As described the examples quoted by Senge, we may make inferences from physical appearance of a stranger when meeting him/her for the first time. We usually associate being confused with lower self-confidence. In this case, if a stranger when meeting for the first time seems confused, we may empathize with the person by asking him/her to be relaxed and be himself. This will help the other person gain confidence and let both of us strike a mutually trustful meeting. In a collectivist culture, such as Chinese, personal remarks or direct assessments are rarely provided to the person being met for the first time. Thus, the collective mental model of a person in a ‘collectivist’ culture may assist in making the stranger feel comfortable in an awkward situation.
Johnson-Laird (1983) argued that mental models make use of ‘implicit’ inference rather than ‘explicit’ inference. This means that when relying on assumptions from our mentally preconceived notions, we make decisions and perceptions based on biased or incomplete available information. If we develop perception regarding a stranger, meeting us for the first time, based on mental model, we may only rely on preconceived notions and assumptions regarding appearance of the person, attitude, or visible capability. We may not delve deep into the details of his/her personality and environment under the influence of which the person may be. Johnson-Laird also argued that we jump to the conclusion sooner when using mental models rather than actual or unbiased information. When strangers are assessed or analyzed based on their single act of rudeness or any demeaning attitude, we ignore that such attitude might be under influence of any momentary incident. We permanently hold the perception of that person based on our mental image. This may limit our interaction as well as relationship building with the person in question.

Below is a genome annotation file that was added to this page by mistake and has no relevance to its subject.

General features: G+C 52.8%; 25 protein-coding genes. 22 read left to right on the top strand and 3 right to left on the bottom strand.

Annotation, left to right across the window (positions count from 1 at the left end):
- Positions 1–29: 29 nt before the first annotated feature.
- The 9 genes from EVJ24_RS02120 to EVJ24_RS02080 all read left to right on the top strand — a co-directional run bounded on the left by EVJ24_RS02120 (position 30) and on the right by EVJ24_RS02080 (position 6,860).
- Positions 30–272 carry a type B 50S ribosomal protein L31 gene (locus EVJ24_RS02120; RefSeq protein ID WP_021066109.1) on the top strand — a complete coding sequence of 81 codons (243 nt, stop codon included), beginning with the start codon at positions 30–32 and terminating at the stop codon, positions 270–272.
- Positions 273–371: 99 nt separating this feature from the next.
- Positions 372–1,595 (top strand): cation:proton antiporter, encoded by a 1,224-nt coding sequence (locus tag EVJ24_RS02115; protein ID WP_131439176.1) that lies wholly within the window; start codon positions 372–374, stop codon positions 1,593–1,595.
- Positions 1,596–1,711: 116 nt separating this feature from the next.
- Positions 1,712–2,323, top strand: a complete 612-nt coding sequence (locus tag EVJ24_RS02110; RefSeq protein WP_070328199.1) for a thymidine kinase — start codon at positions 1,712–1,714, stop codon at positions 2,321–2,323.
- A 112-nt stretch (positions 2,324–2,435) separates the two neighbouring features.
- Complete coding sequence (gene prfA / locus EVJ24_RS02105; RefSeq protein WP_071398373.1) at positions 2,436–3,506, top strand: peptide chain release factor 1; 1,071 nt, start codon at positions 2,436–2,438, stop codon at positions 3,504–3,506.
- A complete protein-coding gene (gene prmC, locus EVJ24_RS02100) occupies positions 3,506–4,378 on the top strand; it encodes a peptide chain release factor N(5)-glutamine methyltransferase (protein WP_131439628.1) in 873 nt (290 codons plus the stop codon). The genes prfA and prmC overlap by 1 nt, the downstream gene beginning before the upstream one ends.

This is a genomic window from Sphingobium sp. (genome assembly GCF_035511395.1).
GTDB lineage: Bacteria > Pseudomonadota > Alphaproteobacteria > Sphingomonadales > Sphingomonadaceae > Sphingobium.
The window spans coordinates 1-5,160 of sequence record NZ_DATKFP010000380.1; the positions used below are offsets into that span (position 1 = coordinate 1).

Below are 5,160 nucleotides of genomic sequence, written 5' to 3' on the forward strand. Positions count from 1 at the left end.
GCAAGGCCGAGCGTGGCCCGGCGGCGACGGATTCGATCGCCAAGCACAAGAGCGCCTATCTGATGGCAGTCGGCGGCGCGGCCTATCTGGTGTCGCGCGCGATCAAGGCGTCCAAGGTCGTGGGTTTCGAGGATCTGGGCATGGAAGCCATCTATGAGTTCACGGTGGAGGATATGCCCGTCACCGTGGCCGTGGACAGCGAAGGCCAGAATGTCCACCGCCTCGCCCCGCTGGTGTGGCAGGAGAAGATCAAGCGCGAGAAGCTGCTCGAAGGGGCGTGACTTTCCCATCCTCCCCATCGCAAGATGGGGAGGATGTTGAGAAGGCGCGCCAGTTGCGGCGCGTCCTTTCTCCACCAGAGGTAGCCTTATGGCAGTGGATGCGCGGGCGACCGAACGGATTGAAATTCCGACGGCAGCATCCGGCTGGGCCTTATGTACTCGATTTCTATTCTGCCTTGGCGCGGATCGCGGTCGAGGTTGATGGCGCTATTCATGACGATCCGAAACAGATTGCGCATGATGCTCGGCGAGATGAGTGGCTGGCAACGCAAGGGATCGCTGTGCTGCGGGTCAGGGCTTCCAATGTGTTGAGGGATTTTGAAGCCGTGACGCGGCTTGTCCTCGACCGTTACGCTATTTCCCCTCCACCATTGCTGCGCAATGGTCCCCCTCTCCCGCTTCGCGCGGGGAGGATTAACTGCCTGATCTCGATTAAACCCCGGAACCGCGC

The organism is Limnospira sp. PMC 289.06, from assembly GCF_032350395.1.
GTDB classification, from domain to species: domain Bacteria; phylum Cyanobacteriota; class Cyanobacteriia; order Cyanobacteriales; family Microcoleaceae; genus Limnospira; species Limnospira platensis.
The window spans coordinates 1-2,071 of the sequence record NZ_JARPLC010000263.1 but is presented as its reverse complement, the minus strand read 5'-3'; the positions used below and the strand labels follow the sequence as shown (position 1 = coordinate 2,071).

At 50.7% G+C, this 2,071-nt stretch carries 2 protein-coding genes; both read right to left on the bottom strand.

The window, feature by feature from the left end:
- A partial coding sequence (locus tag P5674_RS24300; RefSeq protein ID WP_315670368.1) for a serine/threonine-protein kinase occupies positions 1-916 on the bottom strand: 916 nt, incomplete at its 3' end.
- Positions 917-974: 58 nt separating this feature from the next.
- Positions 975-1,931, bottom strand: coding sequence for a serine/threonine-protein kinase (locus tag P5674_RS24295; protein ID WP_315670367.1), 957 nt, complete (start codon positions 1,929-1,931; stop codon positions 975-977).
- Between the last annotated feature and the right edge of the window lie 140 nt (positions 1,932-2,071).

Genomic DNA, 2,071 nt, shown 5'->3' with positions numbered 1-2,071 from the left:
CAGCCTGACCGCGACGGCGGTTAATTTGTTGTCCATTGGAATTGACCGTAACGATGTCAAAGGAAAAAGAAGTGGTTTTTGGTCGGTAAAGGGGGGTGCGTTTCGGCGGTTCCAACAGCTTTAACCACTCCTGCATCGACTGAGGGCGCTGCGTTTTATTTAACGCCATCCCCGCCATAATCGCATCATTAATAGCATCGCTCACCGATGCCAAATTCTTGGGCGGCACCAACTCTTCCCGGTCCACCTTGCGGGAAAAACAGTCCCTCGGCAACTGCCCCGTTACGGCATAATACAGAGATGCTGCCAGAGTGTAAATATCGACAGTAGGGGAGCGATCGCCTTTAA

The perception that we hold regarding our environment may be that it is unsafe to strike conversation with total stranger and this may limit any chances of interaction with the stranger. On the other hand, we may have a tendency, rooted in our mental model that it is least harmful to befriend with strangers. This may actually place us in an awkward situation if the stranger happens to be a criminal deliberately wanting to get assistance for accomplishment of any wrongful task. Instances such as these provide us with the rationale to question our mental models regarding situations and persons in general and base our reactions on rational grounds rather than mere assumptions. If knowledge regarding the outer world is flawed, we may not be able to draw logical and valid conclusions just on the basis of questionable mental representations that we hold regarding people. The analysis supports the notion that every now and then we should be open to learning, if not all the times, in order to develop a perception of outer world based on true representations.
Johnson-Laird, P. N. (1983). Mental models: Towards a cognitive science of language, inference, and consciousness (Vol. 6). Harvard University Press.
Porter, M. E. (2000). Attitudes, values, beliefs, and the microeconomics of prosperity. Culture matters: How values shape human progress, 14-28.
Senge, P. (2000). Give me a lever long enough… and single-handed I can move the world (pp. 13-25). Jossey-Bass, San Francisco.
Waldeck, T.Z. (2007). The Effect of Team Composition on Strategic Sense making. Springer.